Calculation of fuel surcharge: FPInnovations can help you

The price of diesel fuel has risen dramatically in the last few months. As a result, FPInnovations has received numerous inquiries from its members regarding the fuel surcharges they pay their contractors. As the fuel surcharges have been quite large, they want to ensure that the surcharges are being calculated fairly. The following are the most common questions we receive. 

What is a fuel surcharge? 

Fuel is an important component of transportation and harvesting costs. Contractor rates are calculated at a set diesel fuel price, normally below the market price. As the price at the pump for diesel fluctuates, compensation must be calculated to cover the difference between the set rate and the price that the contractor actually pays for fuel. This is the fuel surcharge. 

How is the fuel surcharge calculated? 

There are many ways to determine the fuel surcharge. 

For trucks 

The two most common methods for calculating the fuel surcharge for trucks are described as follows:  

(1)  Pay directly for the amount of fuel consumed in a given period based on an average fuel consumption (L/100 km), distance travelled in a given period, and the difference in fuel price between the actual price and price used in the original haul rate calculation.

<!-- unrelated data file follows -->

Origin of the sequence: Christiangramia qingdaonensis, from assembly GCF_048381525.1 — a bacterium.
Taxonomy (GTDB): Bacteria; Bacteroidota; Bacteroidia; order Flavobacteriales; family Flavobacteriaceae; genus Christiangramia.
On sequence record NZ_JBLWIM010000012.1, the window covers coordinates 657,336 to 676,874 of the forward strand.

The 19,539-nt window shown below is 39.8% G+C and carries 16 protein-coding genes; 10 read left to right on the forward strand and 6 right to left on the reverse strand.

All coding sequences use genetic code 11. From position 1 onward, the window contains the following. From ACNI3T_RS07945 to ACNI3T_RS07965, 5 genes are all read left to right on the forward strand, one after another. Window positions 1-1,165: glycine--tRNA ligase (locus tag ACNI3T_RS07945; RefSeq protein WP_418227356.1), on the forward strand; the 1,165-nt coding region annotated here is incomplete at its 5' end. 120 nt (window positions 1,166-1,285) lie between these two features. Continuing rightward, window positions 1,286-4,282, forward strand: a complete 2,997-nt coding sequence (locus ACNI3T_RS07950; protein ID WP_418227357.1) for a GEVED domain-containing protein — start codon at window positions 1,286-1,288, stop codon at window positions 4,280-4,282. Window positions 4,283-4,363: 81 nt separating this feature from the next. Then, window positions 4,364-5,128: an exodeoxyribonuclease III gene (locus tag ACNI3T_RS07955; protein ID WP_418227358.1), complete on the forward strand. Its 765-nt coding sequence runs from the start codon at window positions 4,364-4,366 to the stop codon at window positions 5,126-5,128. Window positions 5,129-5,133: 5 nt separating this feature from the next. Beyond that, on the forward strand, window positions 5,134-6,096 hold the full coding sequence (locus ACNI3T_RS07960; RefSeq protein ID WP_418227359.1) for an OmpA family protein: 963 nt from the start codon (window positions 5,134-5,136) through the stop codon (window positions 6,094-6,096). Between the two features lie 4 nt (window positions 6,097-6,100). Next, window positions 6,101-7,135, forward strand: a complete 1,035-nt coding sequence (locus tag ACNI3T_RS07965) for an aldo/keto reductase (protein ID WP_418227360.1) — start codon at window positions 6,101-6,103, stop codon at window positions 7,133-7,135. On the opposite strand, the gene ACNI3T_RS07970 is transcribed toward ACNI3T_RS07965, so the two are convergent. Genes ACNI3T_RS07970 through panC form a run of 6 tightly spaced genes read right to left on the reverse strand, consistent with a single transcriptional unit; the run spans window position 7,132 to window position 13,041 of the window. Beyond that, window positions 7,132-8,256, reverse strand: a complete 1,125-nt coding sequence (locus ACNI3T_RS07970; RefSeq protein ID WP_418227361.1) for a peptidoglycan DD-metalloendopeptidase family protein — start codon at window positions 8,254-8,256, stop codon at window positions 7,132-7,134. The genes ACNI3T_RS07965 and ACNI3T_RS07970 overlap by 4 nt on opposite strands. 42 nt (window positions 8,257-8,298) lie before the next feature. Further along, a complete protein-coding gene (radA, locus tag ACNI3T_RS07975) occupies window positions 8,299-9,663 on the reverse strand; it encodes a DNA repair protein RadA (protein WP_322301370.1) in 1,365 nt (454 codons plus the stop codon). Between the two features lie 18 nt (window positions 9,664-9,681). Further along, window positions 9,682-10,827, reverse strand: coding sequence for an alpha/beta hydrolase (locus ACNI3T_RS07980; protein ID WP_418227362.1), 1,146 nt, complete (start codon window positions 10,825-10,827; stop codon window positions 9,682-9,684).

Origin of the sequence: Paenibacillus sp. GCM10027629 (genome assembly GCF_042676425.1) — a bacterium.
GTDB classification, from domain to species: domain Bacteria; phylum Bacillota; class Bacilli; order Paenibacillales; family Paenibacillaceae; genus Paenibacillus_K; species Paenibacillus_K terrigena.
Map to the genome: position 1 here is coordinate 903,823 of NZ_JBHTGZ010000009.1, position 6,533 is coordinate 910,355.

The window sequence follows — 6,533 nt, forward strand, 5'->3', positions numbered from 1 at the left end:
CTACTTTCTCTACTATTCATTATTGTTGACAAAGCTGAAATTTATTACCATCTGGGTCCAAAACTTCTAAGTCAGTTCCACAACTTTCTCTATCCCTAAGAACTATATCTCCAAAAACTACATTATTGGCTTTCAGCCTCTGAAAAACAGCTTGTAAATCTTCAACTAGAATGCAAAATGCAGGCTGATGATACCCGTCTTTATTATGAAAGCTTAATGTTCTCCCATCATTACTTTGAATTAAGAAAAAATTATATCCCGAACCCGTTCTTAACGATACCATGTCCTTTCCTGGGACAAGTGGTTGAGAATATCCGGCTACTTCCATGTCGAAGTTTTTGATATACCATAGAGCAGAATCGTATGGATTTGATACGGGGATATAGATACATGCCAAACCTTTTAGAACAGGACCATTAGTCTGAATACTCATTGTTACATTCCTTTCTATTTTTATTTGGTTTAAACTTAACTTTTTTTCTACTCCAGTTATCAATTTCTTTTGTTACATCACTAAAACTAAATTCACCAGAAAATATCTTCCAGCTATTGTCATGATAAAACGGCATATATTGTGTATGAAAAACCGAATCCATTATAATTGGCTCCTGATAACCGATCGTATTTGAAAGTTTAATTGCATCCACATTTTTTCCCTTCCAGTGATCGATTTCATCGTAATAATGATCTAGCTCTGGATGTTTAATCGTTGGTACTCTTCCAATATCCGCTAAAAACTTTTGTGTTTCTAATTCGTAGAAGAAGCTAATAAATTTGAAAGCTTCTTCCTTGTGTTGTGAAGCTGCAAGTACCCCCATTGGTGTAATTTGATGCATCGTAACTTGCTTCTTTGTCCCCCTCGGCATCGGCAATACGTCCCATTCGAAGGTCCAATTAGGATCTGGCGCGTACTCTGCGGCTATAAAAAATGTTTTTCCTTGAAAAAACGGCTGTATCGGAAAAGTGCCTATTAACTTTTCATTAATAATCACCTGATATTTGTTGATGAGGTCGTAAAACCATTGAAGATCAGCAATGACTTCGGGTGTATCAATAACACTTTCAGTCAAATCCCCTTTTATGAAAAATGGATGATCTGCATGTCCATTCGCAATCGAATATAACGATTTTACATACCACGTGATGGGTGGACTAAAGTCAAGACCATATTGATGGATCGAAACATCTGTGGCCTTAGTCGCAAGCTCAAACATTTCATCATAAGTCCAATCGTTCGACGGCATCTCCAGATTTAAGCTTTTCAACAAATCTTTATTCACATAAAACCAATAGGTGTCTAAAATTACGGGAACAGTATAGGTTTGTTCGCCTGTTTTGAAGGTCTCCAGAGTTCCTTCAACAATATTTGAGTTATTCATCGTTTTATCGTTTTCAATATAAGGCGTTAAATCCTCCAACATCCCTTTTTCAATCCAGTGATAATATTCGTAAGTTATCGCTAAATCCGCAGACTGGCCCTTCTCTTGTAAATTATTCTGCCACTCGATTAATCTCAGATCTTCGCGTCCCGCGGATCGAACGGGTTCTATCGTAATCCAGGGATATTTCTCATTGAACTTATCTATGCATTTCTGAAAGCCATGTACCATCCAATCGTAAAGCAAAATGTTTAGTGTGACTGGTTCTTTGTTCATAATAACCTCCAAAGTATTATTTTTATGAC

Surcharge ($) = km travelled / 100 × L/100 km × (actual fuel price fuel price in haul rate) 

For example, if the original haul rate was based on a fuel price of $0.50/L, average fuel consumption was 65 L/100 km, distance travelled in the week was 1000 km, and the current price at the pump is $1.50/L, the surcharge for the week would be $650.  

(2) Adjust the haul rate ($/t or $/m³) based on the percentage difference in fuel price between the actual price and price used in the haul rate, and the percentage of fuel cost in the total rate.  

Adjusted rate ($/t) = (1 + % adjustment) × haul rate, where 

% adjustment = (actual fuel price – fuel price in haul rate) / fuel price in haul rate × % of fuel cost in total haul cost 

For example, if the base fuel price was $0.50/L, the current price at the pump is $1.50/L, and that fuel cost was 35% of the haul rate, the rate would have to be adjusted by 70%. If the haul rate was $15/t, the adjusted rate would be $25.50/t. 

Although method (1) is simpler, it requires that you know the kilometres travelled by a truck in a given period. For log trucks, this is neither constant nor readily available, whereas the tonnage or volume transported from a given haul block is known. 

For harvesting machines  

Method (2) as described above can be used. However, the fuel consumption of a harvesting machine is highly dependent on the type of machine, stand, terrain, and weather conditions. As well, the percentage of fuel cost in the harvesting rate will fluctuate. It may be necessary to use tools such as FPInnovations’ ProCalc or spreadsheets to calculate the proper adjustment.  

Can I use one equation for the fuel surcharge for all my hauls and one for all my harvesting?